Experimental forms of fiction get a voice with this crowd-sourced series
For those who have nothing left to pick over at the local bookstore's summer display, theNewerYork looks to shake things up in the mainstream literary world by hosting alternatives to the "triumvirate" of poetry, short stories and novels. With the goal of establishing a community of writers interested in experimental short fiction, the LA-based publisher founded an eponymous series of anthologies, highlighting both new and forgotten forms of literature such as letters, glossary entries, aphorisms, chatroom transcripts and more.
Editor Joshua Raab gathers submissions from people all around the world (who aren't necessarily writers by profession) by placing ads online and offline—another distinct difference from the traditional industry. Each book is then funded by a Kickstarter campaign and the result is a sometimes cynical, sometimes absurd and an overall creatively stimulating book that doesn't wear your patience—partly because each piece is shorter than two pages and paired with colorful artwork. The book is slightly bigger than the size of your hand and is "measured to fit in your Levi's back pocket."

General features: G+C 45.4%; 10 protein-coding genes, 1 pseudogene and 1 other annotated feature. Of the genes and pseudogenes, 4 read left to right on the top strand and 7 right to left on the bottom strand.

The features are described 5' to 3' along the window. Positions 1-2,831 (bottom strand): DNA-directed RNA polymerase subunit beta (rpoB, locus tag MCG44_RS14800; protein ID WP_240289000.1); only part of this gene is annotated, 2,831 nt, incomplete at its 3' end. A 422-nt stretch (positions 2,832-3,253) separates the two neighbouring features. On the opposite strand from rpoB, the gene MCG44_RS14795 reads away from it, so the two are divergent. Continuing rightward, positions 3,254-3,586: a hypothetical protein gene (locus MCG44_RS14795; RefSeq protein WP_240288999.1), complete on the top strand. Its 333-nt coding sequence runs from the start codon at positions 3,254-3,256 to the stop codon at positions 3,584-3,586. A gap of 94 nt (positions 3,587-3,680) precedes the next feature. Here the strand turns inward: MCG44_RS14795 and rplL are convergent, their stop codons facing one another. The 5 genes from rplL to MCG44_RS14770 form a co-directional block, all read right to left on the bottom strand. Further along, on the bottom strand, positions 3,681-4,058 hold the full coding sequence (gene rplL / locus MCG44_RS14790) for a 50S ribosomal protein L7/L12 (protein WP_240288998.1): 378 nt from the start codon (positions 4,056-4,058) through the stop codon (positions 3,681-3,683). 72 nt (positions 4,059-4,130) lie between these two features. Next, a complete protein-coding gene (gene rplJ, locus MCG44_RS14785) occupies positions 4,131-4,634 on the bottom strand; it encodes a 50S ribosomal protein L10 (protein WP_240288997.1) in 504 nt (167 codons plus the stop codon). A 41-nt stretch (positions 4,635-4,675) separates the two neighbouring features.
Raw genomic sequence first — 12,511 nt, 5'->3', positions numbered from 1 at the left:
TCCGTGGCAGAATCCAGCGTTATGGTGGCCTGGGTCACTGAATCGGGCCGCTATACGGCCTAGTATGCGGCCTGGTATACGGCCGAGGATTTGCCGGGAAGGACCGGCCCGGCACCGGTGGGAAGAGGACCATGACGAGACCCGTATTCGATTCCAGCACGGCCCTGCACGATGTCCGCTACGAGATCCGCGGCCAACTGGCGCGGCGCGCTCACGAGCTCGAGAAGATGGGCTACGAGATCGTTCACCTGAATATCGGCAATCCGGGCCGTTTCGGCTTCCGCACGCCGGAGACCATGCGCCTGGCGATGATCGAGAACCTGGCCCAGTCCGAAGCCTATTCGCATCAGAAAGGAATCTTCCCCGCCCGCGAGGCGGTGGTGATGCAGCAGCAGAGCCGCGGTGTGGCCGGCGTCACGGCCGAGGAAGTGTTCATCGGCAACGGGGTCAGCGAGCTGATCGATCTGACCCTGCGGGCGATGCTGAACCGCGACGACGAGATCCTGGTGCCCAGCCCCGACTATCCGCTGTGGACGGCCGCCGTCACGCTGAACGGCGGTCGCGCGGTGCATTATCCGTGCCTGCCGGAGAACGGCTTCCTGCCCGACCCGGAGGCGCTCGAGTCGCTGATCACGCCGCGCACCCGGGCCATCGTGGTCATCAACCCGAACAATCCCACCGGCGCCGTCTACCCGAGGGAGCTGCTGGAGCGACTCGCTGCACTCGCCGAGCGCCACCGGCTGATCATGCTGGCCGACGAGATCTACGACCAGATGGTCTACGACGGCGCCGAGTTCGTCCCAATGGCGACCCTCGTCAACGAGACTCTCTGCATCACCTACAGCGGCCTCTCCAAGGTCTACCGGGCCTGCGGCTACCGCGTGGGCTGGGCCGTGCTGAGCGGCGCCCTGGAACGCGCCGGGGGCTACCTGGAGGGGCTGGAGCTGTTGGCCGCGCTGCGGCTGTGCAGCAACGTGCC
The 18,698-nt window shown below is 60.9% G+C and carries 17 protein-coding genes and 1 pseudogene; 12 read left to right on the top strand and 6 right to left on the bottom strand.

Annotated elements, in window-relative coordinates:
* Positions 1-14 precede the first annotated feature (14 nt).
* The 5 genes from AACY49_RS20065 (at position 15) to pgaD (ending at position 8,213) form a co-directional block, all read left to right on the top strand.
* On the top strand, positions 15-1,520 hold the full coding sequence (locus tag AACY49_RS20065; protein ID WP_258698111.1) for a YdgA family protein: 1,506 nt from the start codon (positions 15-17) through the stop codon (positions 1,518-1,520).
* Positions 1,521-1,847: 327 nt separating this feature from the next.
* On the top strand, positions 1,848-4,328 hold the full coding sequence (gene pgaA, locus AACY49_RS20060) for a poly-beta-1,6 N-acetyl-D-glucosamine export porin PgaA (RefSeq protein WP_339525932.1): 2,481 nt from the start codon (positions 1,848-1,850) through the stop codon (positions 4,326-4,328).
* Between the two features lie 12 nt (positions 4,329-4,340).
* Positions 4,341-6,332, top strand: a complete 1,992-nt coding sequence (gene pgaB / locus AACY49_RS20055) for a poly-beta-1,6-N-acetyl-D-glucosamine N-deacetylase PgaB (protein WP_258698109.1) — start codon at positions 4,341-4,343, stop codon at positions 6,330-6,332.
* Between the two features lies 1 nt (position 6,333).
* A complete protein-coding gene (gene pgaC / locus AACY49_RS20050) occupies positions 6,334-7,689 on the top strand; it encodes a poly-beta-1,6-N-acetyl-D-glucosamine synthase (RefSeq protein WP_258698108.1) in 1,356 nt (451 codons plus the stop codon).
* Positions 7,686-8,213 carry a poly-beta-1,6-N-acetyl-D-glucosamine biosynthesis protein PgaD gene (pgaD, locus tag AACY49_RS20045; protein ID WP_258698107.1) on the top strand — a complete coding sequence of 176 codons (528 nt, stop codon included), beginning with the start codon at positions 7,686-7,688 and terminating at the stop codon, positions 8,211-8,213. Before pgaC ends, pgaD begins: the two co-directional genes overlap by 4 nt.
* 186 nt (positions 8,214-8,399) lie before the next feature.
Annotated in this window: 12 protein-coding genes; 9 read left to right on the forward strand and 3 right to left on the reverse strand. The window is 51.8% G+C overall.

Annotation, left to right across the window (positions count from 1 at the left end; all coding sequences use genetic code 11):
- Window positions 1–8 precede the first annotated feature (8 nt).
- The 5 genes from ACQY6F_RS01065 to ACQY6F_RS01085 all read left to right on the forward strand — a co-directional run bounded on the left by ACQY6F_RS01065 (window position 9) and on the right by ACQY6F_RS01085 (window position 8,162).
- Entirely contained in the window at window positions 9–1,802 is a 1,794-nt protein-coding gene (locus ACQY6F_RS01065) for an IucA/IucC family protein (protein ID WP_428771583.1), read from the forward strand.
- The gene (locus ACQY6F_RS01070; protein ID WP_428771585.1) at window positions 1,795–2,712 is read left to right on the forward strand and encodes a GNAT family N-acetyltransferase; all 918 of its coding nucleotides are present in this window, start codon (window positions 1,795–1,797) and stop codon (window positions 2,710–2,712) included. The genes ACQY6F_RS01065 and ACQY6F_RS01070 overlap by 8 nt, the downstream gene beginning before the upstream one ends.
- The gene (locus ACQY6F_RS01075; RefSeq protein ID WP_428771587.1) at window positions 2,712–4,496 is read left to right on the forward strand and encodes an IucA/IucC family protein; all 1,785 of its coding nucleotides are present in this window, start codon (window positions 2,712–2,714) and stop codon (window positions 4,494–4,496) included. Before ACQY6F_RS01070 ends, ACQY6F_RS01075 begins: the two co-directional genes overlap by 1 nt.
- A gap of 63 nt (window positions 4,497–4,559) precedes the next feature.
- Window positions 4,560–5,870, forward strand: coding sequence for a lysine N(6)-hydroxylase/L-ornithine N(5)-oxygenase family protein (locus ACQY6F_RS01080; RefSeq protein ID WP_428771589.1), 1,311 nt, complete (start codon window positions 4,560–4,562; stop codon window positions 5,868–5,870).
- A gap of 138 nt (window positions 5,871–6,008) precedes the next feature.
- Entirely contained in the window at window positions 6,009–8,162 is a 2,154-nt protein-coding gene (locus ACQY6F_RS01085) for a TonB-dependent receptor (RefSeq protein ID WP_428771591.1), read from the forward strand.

The success of the previous two anthologies has led to a third in the series and in our preview of theNewerYork Book III, we encountered a Morse code translation of a Shakespeare sonnet, a manifesto for mustard stains and a poetic essay on killing a bonsai tree. The reading experience is schizophrenic and is reminiscent of student journal publications, where submissions were rough-cut, less censored and raw. Overall, it's an inspiring exercise in exploring new forms of expression.
TheNewerYork Book III is set to be published on 13 August 2013. Check out their website and Kickstarter campaign, which launches 8 July.
Images by Nara Shin